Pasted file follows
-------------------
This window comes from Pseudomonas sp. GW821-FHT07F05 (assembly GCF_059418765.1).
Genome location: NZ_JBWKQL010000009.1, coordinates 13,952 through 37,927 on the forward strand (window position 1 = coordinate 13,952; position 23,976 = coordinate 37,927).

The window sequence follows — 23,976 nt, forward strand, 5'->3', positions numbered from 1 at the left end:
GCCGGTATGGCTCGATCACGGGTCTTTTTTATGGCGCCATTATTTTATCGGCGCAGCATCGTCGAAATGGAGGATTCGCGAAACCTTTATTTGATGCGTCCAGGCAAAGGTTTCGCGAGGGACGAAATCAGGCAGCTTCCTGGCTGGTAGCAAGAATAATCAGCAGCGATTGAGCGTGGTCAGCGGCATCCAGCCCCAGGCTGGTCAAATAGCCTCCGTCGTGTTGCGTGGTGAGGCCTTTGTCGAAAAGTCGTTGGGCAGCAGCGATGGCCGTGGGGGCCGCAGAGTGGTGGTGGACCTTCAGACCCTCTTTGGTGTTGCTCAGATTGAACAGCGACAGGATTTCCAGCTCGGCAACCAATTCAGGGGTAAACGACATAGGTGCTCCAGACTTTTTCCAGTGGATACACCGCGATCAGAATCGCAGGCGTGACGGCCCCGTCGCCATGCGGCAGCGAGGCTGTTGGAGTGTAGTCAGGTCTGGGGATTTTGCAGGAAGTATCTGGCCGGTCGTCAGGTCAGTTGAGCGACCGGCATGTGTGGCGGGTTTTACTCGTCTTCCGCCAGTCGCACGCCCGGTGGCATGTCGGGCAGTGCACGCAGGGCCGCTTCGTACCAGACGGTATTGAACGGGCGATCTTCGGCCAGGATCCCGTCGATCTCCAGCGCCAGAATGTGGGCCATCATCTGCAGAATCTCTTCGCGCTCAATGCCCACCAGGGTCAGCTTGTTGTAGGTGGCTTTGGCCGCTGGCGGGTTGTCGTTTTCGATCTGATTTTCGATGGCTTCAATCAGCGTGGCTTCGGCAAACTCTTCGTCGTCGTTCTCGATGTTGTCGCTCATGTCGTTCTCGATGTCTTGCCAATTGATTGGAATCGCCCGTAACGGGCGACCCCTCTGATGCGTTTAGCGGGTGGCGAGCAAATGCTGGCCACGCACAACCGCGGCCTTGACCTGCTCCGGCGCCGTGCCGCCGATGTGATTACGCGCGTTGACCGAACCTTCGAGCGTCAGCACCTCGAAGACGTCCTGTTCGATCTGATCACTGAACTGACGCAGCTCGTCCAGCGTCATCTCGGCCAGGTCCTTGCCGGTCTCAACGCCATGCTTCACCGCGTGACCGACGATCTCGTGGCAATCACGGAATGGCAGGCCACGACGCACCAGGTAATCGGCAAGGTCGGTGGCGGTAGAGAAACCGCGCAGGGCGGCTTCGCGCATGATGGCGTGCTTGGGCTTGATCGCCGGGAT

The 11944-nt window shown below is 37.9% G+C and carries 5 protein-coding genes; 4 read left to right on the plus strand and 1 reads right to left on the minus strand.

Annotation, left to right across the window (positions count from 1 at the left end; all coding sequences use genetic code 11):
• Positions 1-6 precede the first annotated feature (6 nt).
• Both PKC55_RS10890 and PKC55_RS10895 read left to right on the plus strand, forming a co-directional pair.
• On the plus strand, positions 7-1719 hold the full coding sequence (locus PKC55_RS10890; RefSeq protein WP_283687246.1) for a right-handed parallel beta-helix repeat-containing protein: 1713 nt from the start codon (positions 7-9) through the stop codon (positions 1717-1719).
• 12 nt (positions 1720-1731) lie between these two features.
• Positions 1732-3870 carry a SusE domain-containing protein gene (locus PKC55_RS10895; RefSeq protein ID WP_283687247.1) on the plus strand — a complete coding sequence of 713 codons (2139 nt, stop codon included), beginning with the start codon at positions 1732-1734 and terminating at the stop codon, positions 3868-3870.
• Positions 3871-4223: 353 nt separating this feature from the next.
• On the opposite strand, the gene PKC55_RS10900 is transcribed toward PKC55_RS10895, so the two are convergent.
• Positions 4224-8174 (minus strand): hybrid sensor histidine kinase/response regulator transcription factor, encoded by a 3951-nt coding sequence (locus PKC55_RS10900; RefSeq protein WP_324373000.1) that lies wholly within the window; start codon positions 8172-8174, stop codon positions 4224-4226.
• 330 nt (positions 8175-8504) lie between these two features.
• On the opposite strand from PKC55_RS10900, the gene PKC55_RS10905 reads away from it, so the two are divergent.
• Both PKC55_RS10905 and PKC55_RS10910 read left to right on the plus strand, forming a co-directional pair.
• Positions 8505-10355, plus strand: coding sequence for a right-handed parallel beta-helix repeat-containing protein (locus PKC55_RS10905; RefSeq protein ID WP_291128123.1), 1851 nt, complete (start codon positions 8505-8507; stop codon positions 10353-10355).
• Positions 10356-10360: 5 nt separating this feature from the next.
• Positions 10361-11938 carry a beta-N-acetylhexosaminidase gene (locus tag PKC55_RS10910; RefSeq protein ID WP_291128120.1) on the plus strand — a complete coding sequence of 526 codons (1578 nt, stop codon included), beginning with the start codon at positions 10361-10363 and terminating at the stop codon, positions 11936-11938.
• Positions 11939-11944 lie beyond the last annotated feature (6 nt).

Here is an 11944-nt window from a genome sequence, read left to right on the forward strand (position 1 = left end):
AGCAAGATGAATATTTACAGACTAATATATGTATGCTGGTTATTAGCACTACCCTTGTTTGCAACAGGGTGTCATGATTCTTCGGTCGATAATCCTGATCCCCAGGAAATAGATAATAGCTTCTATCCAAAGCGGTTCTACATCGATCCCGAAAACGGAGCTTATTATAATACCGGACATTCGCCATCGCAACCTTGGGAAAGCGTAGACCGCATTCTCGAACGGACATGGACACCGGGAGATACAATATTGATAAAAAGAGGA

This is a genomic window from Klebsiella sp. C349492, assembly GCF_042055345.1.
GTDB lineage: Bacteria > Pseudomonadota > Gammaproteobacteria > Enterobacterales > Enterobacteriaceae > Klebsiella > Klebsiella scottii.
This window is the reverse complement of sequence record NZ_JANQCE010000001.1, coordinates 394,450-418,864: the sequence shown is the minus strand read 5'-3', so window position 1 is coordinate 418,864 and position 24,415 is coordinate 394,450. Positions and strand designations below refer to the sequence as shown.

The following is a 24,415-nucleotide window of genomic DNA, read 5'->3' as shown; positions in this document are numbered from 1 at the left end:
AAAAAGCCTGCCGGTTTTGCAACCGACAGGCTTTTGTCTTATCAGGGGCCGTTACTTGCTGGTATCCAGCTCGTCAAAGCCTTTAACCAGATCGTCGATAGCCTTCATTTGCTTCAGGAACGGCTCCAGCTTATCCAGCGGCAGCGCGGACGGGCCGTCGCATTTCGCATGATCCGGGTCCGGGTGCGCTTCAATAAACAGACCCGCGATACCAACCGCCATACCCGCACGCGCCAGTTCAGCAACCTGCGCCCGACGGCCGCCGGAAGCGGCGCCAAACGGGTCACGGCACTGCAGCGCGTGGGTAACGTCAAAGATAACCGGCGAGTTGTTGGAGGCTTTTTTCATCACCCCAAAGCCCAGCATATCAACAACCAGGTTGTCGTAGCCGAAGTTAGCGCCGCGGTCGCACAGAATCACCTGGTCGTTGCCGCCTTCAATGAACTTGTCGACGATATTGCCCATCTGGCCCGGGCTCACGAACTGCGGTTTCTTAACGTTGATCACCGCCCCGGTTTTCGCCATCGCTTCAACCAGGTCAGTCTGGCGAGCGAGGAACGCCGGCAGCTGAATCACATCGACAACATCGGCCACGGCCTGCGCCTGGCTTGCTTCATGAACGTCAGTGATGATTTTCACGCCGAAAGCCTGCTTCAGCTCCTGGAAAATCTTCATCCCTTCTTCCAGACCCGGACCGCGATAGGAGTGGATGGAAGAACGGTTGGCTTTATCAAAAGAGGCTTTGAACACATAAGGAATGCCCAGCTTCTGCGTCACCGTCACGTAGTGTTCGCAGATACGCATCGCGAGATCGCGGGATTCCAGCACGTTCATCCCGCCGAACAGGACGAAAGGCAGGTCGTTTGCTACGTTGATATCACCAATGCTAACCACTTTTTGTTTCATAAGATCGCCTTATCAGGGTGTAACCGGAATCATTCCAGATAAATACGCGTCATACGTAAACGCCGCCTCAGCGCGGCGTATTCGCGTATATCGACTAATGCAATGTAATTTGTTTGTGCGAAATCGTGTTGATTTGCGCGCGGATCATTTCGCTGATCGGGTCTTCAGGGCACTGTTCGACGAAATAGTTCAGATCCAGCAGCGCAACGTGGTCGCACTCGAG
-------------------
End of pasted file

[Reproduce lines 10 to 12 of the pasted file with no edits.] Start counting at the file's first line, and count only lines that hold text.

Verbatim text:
• 12 nt (positions 1720-1731) lie between these two features.
• Positions 1732-3870 carry a SusE domain-containing protein gene (locus PKC55_RS10895; RefSeq protein ID WP_283687247.1) on the plus strand — a complete coding sequence of 713 codons (2139 nt, stop codon included), beginning with the start codon at positions 1732-1734 and terminating at the stop codon, positions 3868-3870.
• Positions 3871-4223: 353 nt separating this feature from the next.